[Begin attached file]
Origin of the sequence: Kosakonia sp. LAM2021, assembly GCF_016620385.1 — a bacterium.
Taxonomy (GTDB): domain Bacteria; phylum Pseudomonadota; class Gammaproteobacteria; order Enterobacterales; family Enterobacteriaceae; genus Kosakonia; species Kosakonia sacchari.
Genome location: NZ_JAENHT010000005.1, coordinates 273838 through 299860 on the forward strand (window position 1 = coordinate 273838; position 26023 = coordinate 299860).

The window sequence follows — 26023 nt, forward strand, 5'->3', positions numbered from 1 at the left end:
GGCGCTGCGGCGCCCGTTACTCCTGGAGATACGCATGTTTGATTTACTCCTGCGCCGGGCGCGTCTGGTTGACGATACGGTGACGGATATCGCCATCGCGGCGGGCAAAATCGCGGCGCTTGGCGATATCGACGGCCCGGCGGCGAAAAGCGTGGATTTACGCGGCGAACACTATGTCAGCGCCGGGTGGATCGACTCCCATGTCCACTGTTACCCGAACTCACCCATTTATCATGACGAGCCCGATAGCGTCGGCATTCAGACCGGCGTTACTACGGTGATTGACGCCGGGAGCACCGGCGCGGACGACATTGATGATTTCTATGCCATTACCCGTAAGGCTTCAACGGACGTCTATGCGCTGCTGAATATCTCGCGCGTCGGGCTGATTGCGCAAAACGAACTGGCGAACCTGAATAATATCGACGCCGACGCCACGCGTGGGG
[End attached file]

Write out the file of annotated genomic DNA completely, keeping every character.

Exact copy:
Origin of the sequence: Kosakonia sp. LAM2021, assembly GCF_016620385.1 — a bacterium.
Taxonomy (GTDB): domain Bacteria; phylum Pseudomonadota; class Gammaproteobacteria; order Enterobacterales; family Enterobacteriaceae; genus Kosakonia; species Kosakonia sacchari.
Genome location: NZ_JAENHT010000005.1, coordinates 273838 through 299860 on the forward strand (window position 1 = coordinate 273838; position 26023 = coordinate 299860).

The window sequence follows — 26023 nt, forward strand, 5'->3', positions numbered from 1 at the left end:
GGCGCTGCGGCGCCCGTTACTCCTGGAGATACGCATGTTTGATTTACTCCTGCGCCGGGCGCGTCTGGTTGACGATACGGTGACGGATATCGCCATCGCGGCGGGCAAAATCGCGGCGCTTGGCGATATCGACGGCCCGGCGGCGAAAAGCGTGGATTTACGCGGCGAACACTATGTCAGCGCCGGGTGGATCGACTCCCATGTCCACTGTTACCCGAACTCACCCATTTATCATGACGAGCCCGATAGCGTCGGCATTCAGACCGGCGTTACTACGGTGATTGACGCCGGGAGCACCGGCGCGGACGACATTGATGATTTCTATGCCATTACCCGTAAGGCTTCAACGGACGTCTATGCGCTGCTGAATATCTCGCGCGTCGGGCTGATTGCGCAAAACGAACTGGCGAACCTGAATAATATCGACGCCGACGCCACGCGTGGGG